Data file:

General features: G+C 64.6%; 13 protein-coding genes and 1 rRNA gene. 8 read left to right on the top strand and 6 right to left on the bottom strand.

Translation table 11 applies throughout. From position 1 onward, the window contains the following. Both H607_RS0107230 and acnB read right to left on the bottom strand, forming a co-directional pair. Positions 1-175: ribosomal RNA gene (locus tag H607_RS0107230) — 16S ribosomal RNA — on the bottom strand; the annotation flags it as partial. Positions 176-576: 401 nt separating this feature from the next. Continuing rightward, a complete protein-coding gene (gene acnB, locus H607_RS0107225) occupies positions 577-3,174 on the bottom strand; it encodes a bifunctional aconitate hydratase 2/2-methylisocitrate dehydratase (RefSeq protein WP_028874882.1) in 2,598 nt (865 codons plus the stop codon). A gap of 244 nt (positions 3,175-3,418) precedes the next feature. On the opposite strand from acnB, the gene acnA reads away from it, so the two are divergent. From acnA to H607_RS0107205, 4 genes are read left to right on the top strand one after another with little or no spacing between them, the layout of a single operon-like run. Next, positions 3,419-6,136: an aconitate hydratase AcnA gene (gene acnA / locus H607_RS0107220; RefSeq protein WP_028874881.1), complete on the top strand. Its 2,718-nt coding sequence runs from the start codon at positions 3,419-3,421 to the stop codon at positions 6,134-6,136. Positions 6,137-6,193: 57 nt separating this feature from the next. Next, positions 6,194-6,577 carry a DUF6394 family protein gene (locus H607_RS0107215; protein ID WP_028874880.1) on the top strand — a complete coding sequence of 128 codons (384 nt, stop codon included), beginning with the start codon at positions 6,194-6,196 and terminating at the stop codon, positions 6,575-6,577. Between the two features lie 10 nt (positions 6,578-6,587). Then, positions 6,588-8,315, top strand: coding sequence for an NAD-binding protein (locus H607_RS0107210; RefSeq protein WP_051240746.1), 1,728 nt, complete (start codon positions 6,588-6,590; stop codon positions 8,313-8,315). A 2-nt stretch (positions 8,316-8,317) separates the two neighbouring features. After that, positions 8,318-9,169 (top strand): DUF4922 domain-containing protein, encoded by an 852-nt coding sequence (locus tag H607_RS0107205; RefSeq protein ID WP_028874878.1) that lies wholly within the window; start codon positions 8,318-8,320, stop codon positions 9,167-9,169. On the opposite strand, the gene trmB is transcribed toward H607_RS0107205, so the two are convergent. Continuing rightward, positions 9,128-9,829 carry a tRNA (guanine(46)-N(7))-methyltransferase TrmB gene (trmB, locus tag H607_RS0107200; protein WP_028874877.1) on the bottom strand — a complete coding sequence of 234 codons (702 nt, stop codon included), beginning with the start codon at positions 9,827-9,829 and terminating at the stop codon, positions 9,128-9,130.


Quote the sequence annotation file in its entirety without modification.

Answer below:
General features: G+C 64.6%; 13 protein-coding genes and 1 rRNA gene. 8 read left to right on the top strand and 6 right to left on the bottom strand.

Translation table 11 applies throughout. From position 1 onward, the window contains the following. Both H607_RS0107230 and acnB read right to left on the bottom strand, forming a co-directional pair. Positions 1-175: ribosomal RNA gene (locus tag H607_RS0107230) — 16S ribosomal RNA — on the bottom strand; the annotation flags it as partial. Positions 176-576: 401 nt separating this feature from the next. Continuing rightward, a complete protein-coding gene (gene acnB, locus H607_RS0107225) occupies positions 577-3,174 on the bottom strand; it encodes a bifunctional aconitate hydratase 2/2-methylisocitrate dehydratase (RefSeq protein WP_028874882.1) in 2,598 nt (865 codons plus the stop codon). A gap of 244 nt (positions 3,175-3,418) precedes the next feature. On the opposite strand from acnB, the gene acnA reads away from it, so the two are divergent. From acnA to H607_RS0107205, 4 genes are read left to right on the top strand one after another with little or no spacing between them, the layout of a single operon-like run. Next, positions 3,419-6,136: an aconitate hydratase AcnA gene (gene acnA / locus H607_RS0107220; RefSeq protein WP_028874881.1), complete on the top strand. Its 2,718-nt coding sequence runs from the start codon at positions 3,419-3,421 to the stop codon at positions 6,134-6,136. Positions 6,137-6,193: 57 nt separating this feature from the next. Next, positions 6,194-6,577 carry a DUF6394 family protein gene (locus H607_RS0107215; protein ID WP_028874880.1) on the top strand — a complete coding sequence of 128 codons (384 nt, stop codon included), beginning with the start codon at positions 6,194-6,196 and terminating at the stop codon, positions 6,575-6,577. Between the two features lie 10 nt (positions 6,578-6,587). Then, positions 6,588-8,315, top strand: coding sequence for an NAD-binding protein (locus H607_RS0107210; RefSeq protein WP_051240746.1), 1,728 nt, complete (start codon positions 6,588-6,590; stop codon positions 8,313-8,315). A 2-nt stretch (positions 8,316-8,317) separates the two neighbouring features. After that, positions 8,318-9,169 (top strand): DUF4922 domain-containing protein, encoded by an 852-nt coding sequence (locus tag H607_RS0107205; RefSeq protein ID WP_028874878.1) that lies wholly within the window; start codon positions 8,318-8,320, stop codon positions 9,167-9,169. On the opposite strand, the gene trmB is transcribed toward H607_RS0107205, so the two are convergent. Continuing rightward, positions 9,128-9,829 carry a tRNA (guanine(46)-N(7))-methyltransferase TrmB gene (trmB, locus tag H607_RS0107200; protein WP_028874877.1) on the bottom strand — a complete coding sequence of 234 codons (702 nt, stop codon included), beginning with the start codon at positions 9,827-9,829 and terminating at the stop codon, positions 9,128-9,130.